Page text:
If you’re looking for a peer-to-peer marketplace to take on Craigslist in local commerce, there’s no shortage of startups that fit the bill. HipSwap, OfferUp, Grabio and more are all angling to be the new local marketplace for a more mobile and social crowd.
And, since launching in 2011, San Francisco-based Zaarly has seemed like one more startup competing with that crowd. But with a new feature rolling out Wednesday, the company is pulling away from those marketplaces of goods to really define itself as a marketplace of people.
Storefronts of people
Starting with San Francisco (but quickly moving on to other U.S. cities), the company is letting sellers on the site create “Storefronts” that showcase their talents and the goods and services they can provide – from a day of gardening to a hand-delivered homemade pie to a private yoga session.
“There are all kinds of cool things that are going to happen in the local space,” said founder and CEO Bo Fishback. “What we found in the last year is that this zone – finding talented people around and hiring them to do something great for you – this is where magic happens on Zaarly.”
As opposed to other local marketplaces that focus more on items that people want to sell, Zaarly has always listed items that people request, as well as goods and services people in a local area can provide. As some have said, it’s like a “reverse Craigslist,” which is compelling because you can ask for almost anything. But one of my chief frustrations with the site has been the difficulty in browsing for available goods and services and discovering possible items to ask for.
With the new Storefronts feature, that desire to browse and discover is satisfied, as you can scroll through dozens of people in a neighborhood (there are about 120 in the San Francisco area) across ten categories (including baking and cooking, custom creations, home repairs and lessons and learning) to see the kinds of things you can buy on the site as well as get inspiration for things you might want to ask for. Sellers in different areas can apply to be showcased in a Storefront and Zaarly selects the best ones and then works with them on photography and marketing.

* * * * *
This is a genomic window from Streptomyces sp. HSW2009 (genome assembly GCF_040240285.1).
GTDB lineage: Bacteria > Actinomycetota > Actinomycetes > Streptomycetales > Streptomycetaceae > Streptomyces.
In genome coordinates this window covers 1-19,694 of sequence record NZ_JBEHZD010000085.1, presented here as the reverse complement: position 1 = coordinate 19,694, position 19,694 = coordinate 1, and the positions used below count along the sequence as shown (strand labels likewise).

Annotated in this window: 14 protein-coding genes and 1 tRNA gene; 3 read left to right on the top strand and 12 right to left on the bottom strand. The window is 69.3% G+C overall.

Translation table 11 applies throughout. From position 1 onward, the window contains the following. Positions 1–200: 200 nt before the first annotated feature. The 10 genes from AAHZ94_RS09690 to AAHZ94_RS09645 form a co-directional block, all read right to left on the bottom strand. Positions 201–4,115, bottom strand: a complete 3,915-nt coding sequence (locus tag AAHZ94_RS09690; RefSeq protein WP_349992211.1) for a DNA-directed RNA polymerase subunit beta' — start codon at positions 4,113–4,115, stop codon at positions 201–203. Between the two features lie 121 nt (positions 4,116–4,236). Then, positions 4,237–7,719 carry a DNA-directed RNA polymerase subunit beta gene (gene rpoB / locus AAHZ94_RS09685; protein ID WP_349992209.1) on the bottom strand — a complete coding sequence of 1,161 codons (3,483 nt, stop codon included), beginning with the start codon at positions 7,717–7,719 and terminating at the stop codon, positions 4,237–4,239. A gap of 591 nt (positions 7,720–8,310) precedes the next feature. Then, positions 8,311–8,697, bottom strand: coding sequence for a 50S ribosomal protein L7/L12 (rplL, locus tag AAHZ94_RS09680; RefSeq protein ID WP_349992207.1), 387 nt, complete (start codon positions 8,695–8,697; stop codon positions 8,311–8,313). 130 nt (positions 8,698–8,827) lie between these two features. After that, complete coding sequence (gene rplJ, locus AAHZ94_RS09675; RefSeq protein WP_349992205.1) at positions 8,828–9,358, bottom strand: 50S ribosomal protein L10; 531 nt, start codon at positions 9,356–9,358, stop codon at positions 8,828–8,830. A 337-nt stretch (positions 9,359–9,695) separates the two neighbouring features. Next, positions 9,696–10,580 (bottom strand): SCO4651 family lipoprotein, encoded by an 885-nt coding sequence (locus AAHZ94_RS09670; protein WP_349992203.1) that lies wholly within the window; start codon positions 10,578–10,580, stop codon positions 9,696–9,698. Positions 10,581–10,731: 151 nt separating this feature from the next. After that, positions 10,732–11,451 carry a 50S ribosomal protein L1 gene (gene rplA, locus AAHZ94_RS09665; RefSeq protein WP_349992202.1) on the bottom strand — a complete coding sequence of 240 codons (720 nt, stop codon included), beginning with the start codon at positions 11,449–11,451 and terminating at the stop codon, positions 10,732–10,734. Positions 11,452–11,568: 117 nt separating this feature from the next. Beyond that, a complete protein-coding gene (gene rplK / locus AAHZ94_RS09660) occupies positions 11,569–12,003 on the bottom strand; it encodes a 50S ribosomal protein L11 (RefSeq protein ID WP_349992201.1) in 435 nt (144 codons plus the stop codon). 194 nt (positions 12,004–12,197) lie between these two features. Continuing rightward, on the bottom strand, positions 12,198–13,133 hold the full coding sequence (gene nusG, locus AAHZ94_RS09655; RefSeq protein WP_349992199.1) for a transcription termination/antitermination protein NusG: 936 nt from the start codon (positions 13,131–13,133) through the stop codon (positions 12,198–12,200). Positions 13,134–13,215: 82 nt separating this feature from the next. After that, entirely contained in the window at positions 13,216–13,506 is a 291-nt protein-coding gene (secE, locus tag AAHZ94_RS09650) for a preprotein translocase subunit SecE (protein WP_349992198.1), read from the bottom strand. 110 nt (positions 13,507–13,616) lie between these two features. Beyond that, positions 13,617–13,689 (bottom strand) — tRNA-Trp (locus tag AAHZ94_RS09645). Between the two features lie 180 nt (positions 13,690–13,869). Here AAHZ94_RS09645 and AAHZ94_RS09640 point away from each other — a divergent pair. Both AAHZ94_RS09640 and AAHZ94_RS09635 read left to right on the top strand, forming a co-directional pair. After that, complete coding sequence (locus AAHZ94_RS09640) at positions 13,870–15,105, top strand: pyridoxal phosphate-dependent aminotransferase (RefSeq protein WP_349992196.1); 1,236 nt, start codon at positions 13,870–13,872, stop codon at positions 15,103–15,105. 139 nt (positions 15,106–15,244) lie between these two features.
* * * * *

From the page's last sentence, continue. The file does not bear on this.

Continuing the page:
The importance of location, location, location
Even though the company’s Storefronts help distinguish it from competitors in local commerce, it will have to continue competing with historical rivals. And, with its new focus on people, Zaarly is a bit more competitive with services like errand-outsourcing startup TaskRabbit. But Fishback said Zaarly’s focus is more on helping people find specialists in their local area, not just anyone available to complete tasks. In some categories (custom creations, for example) Zaarly also competes with Etsy now, and Fishback said some sellers on their site use both platforms. But he added that while buying on Etsy doesn’t require that the buyer and seller actually meet, Zaarly’s platform encourages more in-person exchanges and communication.
Fishback said that when they launched the site, they didn’t have the vision for the Storefronts, but knew they wanted to create a local marketplace that prioritized people and transparency. When they added user profiles last March to downplay anonymity, he said, they realized that they had stumbled onto something promising and the Storefronts addition grew from there. Since launching, Zaarly has raised about $14.1 million and attracted just under half a million users. In the last year, it’s processed about $40 million in requests, the company said.